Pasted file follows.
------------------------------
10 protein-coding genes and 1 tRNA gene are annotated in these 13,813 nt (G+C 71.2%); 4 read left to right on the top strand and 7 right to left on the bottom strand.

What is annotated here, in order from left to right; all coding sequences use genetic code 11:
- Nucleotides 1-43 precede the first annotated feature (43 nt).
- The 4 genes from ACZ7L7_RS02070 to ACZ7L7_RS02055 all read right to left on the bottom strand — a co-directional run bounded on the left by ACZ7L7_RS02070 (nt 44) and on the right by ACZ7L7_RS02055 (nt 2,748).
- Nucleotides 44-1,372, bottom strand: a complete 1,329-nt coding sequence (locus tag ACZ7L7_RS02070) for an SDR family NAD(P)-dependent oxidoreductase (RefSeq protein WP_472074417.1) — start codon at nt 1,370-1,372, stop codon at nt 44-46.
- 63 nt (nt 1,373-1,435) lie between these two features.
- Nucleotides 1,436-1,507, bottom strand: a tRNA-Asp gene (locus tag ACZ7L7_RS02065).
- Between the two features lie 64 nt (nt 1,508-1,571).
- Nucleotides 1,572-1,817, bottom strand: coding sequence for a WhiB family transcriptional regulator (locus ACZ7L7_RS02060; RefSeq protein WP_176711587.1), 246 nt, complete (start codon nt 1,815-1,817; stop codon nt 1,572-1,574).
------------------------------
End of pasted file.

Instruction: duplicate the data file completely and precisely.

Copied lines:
10 protein-coding genes and 1 tRNA gene are annotated in these 13,813 nt (G+C 71.2%); 4 read left to right on the top strand and 7 right to left on the bottom strand.

What is annotated here, in order from left to right; all coding sequences use genetic code 11:
- Nucleotides 1-43 precede the first annotated feature (43 nt).
- The 4 genes from ACZ7L7_RS02070 to ACZ7L7_RS02055 all read right to left on the bottom strand — a co-directional run bounded on the left by ACZ7L7_RS02070 (nt 44) and on the right by ACZ7L7_RS02055 (nt 2,748).
- Nucleotides 44-1,372, bottom strand: a complete 1,329-nt coding sequence (locus tag ACZ7L7_RS02070) for an SDR family NAD(P)-dependent oxidoreductase (RefSeq protein WP_472074417.1) — start codon at nt 1,370-1,372, stop codon at nt 44-46.
- 63 nt (nt 1,373-1,435) lie between these two features.
- Nucleotides 1,436-1,507, bottom strand: a tRNA-Asp gene (locus tag ACZ7L7_RS02065).
- Between the two features lie 64 nt (nt 1,508-1,571).
- Nucleotides 1,572-1,817, bottom strand: coding sequence for a WhiB family transcriptional regulator (locus ACZ7L7_RS02060; RefSeq protein WP_176711587.1), 246 nt, complete (start codon nt 1,815-1,817; stop codon nt 1,572-1,574).